Sun, Jan 02, 2011 - Page 6 News List

UK must ‘wise up’ over WikiLeaks: watchdog

FALLOUT:The British information commissioner said governments should be more proactive in publishing information and that the best defense was transparency

The Guardian, LONDON

The British government should take the WikiLeaks revelations as a lesson that civil servants and ministers can no longer assume they operate in private, and “wise up” to a world where any official communication could be made public, according to the information commissioner.

Christopher Graham, the independent freedom of information watchdog, said the Web site’s disclosures had profoundly changed the relationship between state and public, in a way that could not be “un-invented,” but he warned against “clamming up,” saying the only response was for ministers to be more open.

Speaking after weeks of revelations from US embassy cables published by WikiLeaks, he said: “From the point of view of public scrutiny, the Web and the Internet has empowered citizens. Governments now need to factor in that things can be WikiLeaked. We are strongly of the view that things should be published. Where you’re open things will not be Wiki-Leaked. Whatever view you take about WikiLeaks — right or wrong — it means that things will now get out. It has changed things ... government and authorities need to factor it in. Be more proactive, [by] publishing more stuff, because quite a lot of this is only exciting because we didn’t know it. You can’t un-invent WikiLeaks. WikiLeaks is part of the phenomenon of the online, empowered citizen. Government and authorities need to wise up to that.”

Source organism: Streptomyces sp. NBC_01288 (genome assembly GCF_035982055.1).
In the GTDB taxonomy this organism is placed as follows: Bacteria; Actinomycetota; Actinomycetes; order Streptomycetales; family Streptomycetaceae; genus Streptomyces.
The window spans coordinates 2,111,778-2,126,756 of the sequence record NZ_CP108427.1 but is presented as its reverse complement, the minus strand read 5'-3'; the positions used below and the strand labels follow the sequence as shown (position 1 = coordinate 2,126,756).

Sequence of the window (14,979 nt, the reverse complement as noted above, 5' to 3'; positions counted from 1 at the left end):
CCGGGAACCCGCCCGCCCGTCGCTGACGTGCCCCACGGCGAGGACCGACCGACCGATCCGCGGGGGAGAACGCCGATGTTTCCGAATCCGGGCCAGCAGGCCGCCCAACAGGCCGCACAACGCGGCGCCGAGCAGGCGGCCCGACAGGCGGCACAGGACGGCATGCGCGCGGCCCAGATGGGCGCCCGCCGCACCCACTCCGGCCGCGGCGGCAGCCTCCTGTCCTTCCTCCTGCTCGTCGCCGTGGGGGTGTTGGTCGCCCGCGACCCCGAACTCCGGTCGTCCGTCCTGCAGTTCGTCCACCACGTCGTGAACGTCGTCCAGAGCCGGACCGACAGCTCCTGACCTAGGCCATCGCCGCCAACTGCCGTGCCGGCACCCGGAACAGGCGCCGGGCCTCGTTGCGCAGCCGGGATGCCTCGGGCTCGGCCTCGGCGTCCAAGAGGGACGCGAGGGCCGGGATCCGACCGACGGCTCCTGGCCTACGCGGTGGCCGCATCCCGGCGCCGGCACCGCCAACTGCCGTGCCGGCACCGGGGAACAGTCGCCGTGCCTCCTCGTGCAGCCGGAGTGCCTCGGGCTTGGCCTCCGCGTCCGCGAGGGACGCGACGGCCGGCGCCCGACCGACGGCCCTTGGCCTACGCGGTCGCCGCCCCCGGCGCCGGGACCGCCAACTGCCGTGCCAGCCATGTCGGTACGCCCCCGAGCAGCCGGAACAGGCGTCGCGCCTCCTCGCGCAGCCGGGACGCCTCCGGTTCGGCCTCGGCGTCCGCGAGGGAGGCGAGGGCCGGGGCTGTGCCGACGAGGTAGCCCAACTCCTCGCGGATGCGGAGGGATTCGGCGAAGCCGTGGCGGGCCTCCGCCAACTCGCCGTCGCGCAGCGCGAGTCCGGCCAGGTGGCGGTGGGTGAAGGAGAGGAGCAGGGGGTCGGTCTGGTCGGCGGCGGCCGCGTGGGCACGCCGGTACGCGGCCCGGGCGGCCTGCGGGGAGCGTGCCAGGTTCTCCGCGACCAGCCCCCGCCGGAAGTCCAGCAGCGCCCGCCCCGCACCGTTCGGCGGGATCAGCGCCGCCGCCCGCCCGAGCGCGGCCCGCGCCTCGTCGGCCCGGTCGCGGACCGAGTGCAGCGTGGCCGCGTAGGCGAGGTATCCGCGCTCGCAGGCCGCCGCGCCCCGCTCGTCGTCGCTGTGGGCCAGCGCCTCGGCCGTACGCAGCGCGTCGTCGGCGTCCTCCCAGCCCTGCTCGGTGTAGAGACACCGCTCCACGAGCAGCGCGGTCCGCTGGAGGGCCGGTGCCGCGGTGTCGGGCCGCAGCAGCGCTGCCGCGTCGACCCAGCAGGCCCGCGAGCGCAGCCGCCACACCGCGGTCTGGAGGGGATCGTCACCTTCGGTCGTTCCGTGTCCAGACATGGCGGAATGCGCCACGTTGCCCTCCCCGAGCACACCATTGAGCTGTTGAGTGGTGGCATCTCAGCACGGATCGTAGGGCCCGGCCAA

Governments around the world have condemned the leaking of 250,000 US embassy cables, which has produced startling revelations about diplomatic briefings, the behavior of governments and international relations. The Guardian and four other newspapers around the world have published in-depth reports from the cables, redacting some information to protect individual sources where publication could put them or their families at personal risk, where there are questions of national security and military sensitivity, or legal considerations of defamation.

Graham, who has been information commissioner since last year, said he opposed the indiscriminate leaking of information. The information commissioner is appointed under the UK Freedom of Information Act to weigh up a presumption of publication of government communications, with the necessity to protect national security and individuals’ privacy.

He said: “The difference between what I do and what Julian Assange [Wiki-Leaks’ editor-in-chief] does is the difference -between freedom of information and free-for-all. -Freedom of information accepts that there are some things where you need to strike a balance. The free for all says isn’t this exciting, we didn’t know it — never mind the casualties.”

He said the revelations would inevitably impact on how governments work.

“The best form of defense is transparency,” he said.

The introduction of the Freedom of Information Act by the previous government had begun to change officials’ attitudes, but too often many still behave as if they are governing “in private,” he said. “If we were much better about being open and upfront, if all of us just accept that this is the people’s information and 99.9 percent should be out there in all its tedium, you wouldn’t have WikiLeaks.”

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